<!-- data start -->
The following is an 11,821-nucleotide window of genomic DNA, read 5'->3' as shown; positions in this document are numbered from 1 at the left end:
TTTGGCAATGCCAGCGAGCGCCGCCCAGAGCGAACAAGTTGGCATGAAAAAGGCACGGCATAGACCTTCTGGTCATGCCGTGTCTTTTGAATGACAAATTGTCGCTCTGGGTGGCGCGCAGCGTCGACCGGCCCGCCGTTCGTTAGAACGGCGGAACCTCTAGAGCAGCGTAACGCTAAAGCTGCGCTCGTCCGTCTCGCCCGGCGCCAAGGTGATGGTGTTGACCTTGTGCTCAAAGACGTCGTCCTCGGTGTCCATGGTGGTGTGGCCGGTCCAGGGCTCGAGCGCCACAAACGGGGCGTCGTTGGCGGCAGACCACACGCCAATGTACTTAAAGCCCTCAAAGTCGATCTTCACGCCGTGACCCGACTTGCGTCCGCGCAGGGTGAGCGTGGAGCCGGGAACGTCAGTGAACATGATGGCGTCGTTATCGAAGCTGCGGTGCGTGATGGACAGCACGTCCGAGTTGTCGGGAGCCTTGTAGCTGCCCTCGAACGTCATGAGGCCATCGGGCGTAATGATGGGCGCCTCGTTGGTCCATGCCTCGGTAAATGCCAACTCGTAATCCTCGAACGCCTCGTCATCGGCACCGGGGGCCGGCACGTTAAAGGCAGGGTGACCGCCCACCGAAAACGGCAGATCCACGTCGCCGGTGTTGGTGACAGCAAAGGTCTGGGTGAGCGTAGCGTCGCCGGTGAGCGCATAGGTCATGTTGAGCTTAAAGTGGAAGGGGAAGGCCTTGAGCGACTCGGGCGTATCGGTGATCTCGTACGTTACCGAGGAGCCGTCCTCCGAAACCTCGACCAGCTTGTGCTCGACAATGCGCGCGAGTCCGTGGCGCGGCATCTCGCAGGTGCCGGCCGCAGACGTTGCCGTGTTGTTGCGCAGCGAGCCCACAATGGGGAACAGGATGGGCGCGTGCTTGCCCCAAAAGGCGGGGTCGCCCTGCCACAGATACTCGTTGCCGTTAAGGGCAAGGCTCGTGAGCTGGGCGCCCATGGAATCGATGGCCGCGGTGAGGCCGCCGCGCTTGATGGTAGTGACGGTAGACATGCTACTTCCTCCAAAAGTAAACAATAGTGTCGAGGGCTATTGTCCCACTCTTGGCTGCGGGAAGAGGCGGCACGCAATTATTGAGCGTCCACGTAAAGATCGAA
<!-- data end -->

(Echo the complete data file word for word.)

The following is an 11,821-nucleotide window of genomic DNA, read 5'->3' as shown; positions in this document are numbered from 1 at the left end:
TTTGGCAATGCCAGCGAGCGCCGCCCAGAGCGAACAAGTTGGCATGAAAAAGGCACGGCATAGACCTTCTGGTCATGCCGTGTCTTTTGAATGACAAATTGTCGCTCTGGGTGGCGCGCAGCGTCGACCGGCCCGCCGTTCGTTAGAACGGCGGAACCTCTAGAGCAGCGTAACGCTAAAGCTGCGCTCGTCCGTCTCGCCCGGCGCCAAGGTGATGGTGTTGACCTTGTGCTCAAAGACGTCGTCCTCGGTGTCCATGGTGGTGTGGCCGGTCCAGGGCTCGAGCGCCACAAACGGGGCGTCGTTGGCGGCAGACCACACGCCAATGTACTTAAAGCCCTCAAAGTCGATCTTCACGCCGTGACCCGACTTGCGTCCGCGCAGGGTGAGCGTGGAGCCGGGAACGTCAGTGAACATGATGGCGTCGTTATCGAAGCTGCGGTGCGTGATGGACAGCACGTCCGAGTTGTCGGGAGCCTTGTAGCTGCCCTCGAACGTCATGAGGCCATCGGGCGTAATGATGGGCGCCTCGTTGGTCCATGCCTCGGTAAATGCCAACTCGTAATCCTCGAACGCCTCGTCATCGGCACCGGGGGCCGGCACGTTAAAGGCAGGGTGACCGCCCACCGAAAACGGCAGATCCACGTCGCCGGTGTTGGTGACAGCAAAGGTCTGGGTGAGCGTAGCGTCGCCGGTGAGCGCATAGGTCATGTTGAGCTTAAAGTGGAAGGGGAAGGCCTTGAGCGACTCGGGCGTATCGGTGATCTCGTACGTTACCGAGGAGCCGTCCTCCGAAACCTCGACCAGCTTGTGCTCGACAATGCGCGCGAGTCCGTGGCGCGGCATCTCGCAGGTGCCGGCCGCAGACGTTGCCGTGTTGTTGCGCAGCGAGCCCACAATGGGGAACAGGATGGGCGCGTGCTTGCCCCAAAAGGCGGGGTCGCCCTGCCACAGATACTCGTTGCCGTTAAGGGCAAGGCTCGTGAGCTGGGCGCCCATGGAATCGATGGCCGCGGTGAGGCCGCCGCGCTTGATGGTAGTGACGGTAGACATGCTACTTCCTCCAAAAGTAAACAATAGTGTCGAGGGCTATTGTCCCACTCTTGGCTGCGGGAAGAGGCGGCACGCAATTATTGAGCGTCCACGTAAAGATCGAA